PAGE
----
Downloadable content (DLC)[a] is additional content created for an already released video game, distributed through the Internet by the game's publisher. It can either be added for no extra cost or it can be a form of video game monetization, enabling the publisher to gain additional revenue from a title after it has been purchased, often using some type of microtransaction system.
DLC can range from cosmetic content, such as skins, to new in-game content such as characters, levels, modes, and larger expansions that may contain a mix of such content as a continuation of the base game. In some games, multiple DLC (including future DLC not yet released) may be bundled as part of a "season pass"—typically at a discount in comparison to purchasing each DLC individually.
While the Dreamcast was the first home console to support DLC (albeit in a limited form due to hardware and internet connection limitations), Microsoft's Xbox console and Xbox Live platform helped to popularize the concept. Since the seventh generation of video game consoles, DLC has been a prevalent feature of most major video game platforms with internet connectivity.
Since the popularization of microtransactions in online distribution platforms such as Steam, the term DLC has become a synonymous for any form of paid content in video games, regardless of whether they constitute the download of new content. Furthermore, this led to the creation of the oxymoronic term "on-disc DLC" for content included on the game's original files, but locked behind a paywall.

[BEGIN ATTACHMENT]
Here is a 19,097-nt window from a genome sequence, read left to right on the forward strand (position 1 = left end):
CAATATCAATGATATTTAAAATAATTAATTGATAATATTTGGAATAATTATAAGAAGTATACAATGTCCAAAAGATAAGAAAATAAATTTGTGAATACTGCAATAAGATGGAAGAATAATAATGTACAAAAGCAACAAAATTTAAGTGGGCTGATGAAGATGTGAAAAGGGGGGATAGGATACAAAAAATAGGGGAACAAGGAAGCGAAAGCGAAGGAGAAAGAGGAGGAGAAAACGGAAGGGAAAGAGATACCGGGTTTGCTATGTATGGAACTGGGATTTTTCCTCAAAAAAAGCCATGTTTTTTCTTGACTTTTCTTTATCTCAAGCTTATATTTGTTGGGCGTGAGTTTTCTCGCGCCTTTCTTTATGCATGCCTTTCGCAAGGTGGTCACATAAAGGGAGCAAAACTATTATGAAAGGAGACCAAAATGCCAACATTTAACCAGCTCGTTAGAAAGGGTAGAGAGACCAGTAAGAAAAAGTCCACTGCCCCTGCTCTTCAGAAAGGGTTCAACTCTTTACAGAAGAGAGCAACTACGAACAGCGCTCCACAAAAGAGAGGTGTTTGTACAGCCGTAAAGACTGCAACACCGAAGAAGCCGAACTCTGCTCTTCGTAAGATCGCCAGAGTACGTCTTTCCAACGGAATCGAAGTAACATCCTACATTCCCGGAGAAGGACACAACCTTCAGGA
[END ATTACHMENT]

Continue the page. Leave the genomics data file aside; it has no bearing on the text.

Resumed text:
See also: Digital distribution in video games
The earliest form of downloadable content were offerings of full games, such as on the Atari 2600's GameLine service, which allowed users to download games using a telephone line. A similar service, Sega Channel, allowed for the downloading of games to the Sega Genesis over a cable line. While the GameLine and Sega Channel services allowed for the distribution of entire titles, they did not provide downloadable content for existing titles.
Expansion packs were sold at retail for some PC games, which featured content such as additional levels, characters, or maps for a base game. They often required an installation of the original game in order to function, but some games (such as Half-Life) had "standalone" expansions, which were essentially spin-off games that reused engine code and assets from the original game.
The Dreamcast was the first console to feature online support as a standard; DLC was available, though limited in size due to the narrowband connection and the size limitations of a memory card. These online features were still considered a breakthrough in video games, but the competing PlayStation 2 did not ship with a built-in network adapter.
With the advent of the Xbox, Microsoft was the second company to implement downloadable content. Many original Xbox Live titles, including Splinter Cell, Halo 2, and Ninja Gaiden, offered varying amounts of extra content, available for download through the Xbox Live service. Most of this content, with the notable exception of content for Microsoft-published titles, was available for free.